Benchmarking - comparing estimator performance#

The benchmarking modules allows you to easily orchestrate benchmarking experiments in which you want to compare the performance of one or more algorithms over one or more datasets and benchmark configurations. This module is still in development.

Benchmarking as an endevour in general is very easy to get wrong, giving false conclusions about estimator performance - see this 2022 research from Princeton for numerous examples of such mistakes in peer reviewed academic papers as evidence of this.

aeon’s benchmarking module is designed to provide benchmarking functionality while enforcing best practices and structure to help users avoid making mistakes (such as data leakage, etc.) which invalidate their results. The benchmarking module is designed for easy usage in mind, as such it interfaces directly with aeon objects and classes. Previously developed estimator should be usable as they are without alterations.

We also include tools for comparing your results to published work and for testing and visualising relative performance of algorithms. See

This notebook demonstrates usage of the benchmarking module.

import warnings


from aeon.benchmarking.forecasting import ForecastingBenchmark
from aeon.datasets import load_airline
from aeon.forecasting.model_selection import ExpandingWindowSplitter
from aeon.forecasting.naive import NaiveForecaster
from aeon.performance_metrics.forecasting import MeanSquaredPercentageError

Instantiate an instance of a benchmark class#

In this example we are comparing forecasting estimators.

benchmark = ForecastingBenchmark()

Add competing estimators#

We add different competing estimators to the benchmark instance. All added estimators will be automatically ran through each added benchmark tasks, and their results compiled.

    estimator=NaiveForecaster(strategy="mean", sp=12),
    estimator=NaiveForecaster(strategy="last", sp=12),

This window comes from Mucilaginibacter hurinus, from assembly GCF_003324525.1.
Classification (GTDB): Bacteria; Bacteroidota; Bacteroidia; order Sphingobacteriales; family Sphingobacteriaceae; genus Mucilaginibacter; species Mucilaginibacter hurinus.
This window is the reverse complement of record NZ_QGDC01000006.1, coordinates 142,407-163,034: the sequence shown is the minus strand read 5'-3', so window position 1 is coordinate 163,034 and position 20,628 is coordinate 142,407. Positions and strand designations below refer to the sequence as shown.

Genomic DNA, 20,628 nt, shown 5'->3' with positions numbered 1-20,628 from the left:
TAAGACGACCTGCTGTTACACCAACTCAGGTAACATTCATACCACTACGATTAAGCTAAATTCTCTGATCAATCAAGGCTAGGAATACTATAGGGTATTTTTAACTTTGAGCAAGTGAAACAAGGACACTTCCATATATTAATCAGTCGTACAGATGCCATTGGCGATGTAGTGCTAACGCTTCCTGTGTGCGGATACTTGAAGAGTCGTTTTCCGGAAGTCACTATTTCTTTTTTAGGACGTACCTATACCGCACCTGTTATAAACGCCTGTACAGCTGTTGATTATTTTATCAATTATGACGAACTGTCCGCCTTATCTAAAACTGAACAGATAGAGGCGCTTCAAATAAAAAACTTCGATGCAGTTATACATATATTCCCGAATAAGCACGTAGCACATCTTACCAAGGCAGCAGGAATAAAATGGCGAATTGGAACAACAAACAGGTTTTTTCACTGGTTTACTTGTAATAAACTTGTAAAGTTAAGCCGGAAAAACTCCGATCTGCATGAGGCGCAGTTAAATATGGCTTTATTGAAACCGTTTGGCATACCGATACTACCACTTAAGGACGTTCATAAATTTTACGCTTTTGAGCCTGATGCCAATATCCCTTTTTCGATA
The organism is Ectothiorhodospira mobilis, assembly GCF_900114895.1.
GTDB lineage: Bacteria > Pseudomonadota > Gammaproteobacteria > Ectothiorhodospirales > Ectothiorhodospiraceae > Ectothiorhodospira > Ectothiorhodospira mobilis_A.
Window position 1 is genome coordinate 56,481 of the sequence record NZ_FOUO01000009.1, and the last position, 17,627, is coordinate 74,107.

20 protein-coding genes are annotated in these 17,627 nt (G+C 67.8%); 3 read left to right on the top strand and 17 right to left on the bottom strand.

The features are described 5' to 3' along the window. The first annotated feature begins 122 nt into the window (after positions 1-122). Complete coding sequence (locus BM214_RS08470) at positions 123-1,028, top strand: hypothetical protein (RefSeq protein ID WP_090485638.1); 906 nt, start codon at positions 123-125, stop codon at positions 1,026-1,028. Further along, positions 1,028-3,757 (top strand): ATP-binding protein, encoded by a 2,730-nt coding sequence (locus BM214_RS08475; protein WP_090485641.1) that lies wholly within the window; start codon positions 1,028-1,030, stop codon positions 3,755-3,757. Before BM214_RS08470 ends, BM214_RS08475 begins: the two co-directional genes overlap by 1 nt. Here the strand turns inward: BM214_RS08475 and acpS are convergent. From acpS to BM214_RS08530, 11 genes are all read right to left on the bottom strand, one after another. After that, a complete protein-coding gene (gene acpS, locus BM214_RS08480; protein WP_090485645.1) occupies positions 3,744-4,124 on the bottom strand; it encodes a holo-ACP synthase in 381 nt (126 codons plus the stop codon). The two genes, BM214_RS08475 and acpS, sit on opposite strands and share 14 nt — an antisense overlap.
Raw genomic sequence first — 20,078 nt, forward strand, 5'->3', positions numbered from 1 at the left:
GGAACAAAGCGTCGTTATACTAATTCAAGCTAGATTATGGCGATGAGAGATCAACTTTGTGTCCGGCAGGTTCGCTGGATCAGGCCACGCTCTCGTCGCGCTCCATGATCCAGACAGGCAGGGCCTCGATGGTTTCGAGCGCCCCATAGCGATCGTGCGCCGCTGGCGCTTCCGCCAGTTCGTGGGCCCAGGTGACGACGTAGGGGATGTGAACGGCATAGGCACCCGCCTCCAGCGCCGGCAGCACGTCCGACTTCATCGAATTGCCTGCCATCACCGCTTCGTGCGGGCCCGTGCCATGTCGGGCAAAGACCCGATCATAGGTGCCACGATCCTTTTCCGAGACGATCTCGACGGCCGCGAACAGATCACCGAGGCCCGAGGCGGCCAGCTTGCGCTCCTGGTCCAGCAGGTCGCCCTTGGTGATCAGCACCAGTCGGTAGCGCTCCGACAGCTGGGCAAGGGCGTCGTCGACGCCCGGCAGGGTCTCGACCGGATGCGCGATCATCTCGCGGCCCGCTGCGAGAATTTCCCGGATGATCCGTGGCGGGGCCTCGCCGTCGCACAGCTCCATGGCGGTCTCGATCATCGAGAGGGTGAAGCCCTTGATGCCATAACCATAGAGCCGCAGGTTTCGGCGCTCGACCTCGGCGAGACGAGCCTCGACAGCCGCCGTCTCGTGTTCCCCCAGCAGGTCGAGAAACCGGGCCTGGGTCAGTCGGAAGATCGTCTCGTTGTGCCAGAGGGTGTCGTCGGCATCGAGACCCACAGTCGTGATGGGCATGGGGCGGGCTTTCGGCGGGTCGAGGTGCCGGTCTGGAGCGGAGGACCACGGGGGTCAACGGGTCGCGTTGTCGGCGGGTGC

Add benchmarking tasks#

These are the prediction/validation tasks over which every estimator will be tested and their results compiled.

The exact arguments for a benchmarking task depend on the whether the objective is forecasting, classification, etc., but generally they are similar. The following are the required arguments for defining a forecasting benchmark task.

Specify cross-validation split regime(s)#

Define cross-validation split regimes, using standard aeon objects.

cv_splitter = ExpandingWindowSplitter(

Specify performance metric(s)#

Define performance metrics on which to compare estimators, using standard aeon objects.

scorers = [MeanSquaredPercentageError()]

Specify dataset loaders#

Define dataset loaders, which are callables (functions) which should return a dataset. Generally this is a callable which returns a dataframe containing the entire dataset. One can use the aeon defined datasets, or define their own. Something as simple as the following example will suffice:

def my_dataset_loader():
    return pd.read_csv("path/to/data.csv")

The datasets will be loaded when running the benchmarking tasks, ran through the cross-validation regime(s) and subsequently the estimators will be tested over the dataset splits.

dataset_loaders = [load_airline]

Add tasks to the benchmark instance#

Use the previously defined objects to add tasks to the benchmark instance. Optionally use loops etc. to easily setup multiple benchmark tasks reusing arguments.

for dataset_loader in dataset_loaders:

Run all task-estimator combinations and store results#

Note that run won’t rerun tasks it already has results for, so adding a new estimator and running run again will only run tasks for that new estimator.

results_df ="./forecasting_results.csv")
0 1
validation_id [dataset=load_airline]_[cv_splitter=ExpandingW... [dataset=load_airline]_[cv_splitter=ExpandingW...
model_id NaiveForecaster-last-v1 NaiveForecaster-mean-v1
runtime_secs 0.092438 0.108086
MeanSquaredPercentageError_fold_0_test 0.024532 0.049681
MeanSquaredPercentageError_fold_1_test 0.020831 0.0737
MeanSquaredPercentageError_fold_2_test 0.001213 0.05352
MeanSquaredPercentageError_fold_3_test 0.01495 0.081063
MeanSquaredPercentageError_fold_4_test 0.031067 0.138163
MeanSquaredPercentageError_fold_5_test 0.008373 0.145125
MeanSquaredPercentageError_fold_6_test 0.007972 0.154337
MeanSquaredPercentageError_fold_7_test 0.000009 0.123298
MeanSquaredPercentageError_fold_8_test 0.028191 0.185644
MeanSquaredPercentageError_fold_9_test 0.003906 0.184654
MeanSquaredPercentageError_mean 0.014104 0.118918
MeanSquaredPercentageError_std 0.011451 0.051265

Generated using nbsphinx. The Jupyter notebook can be found here.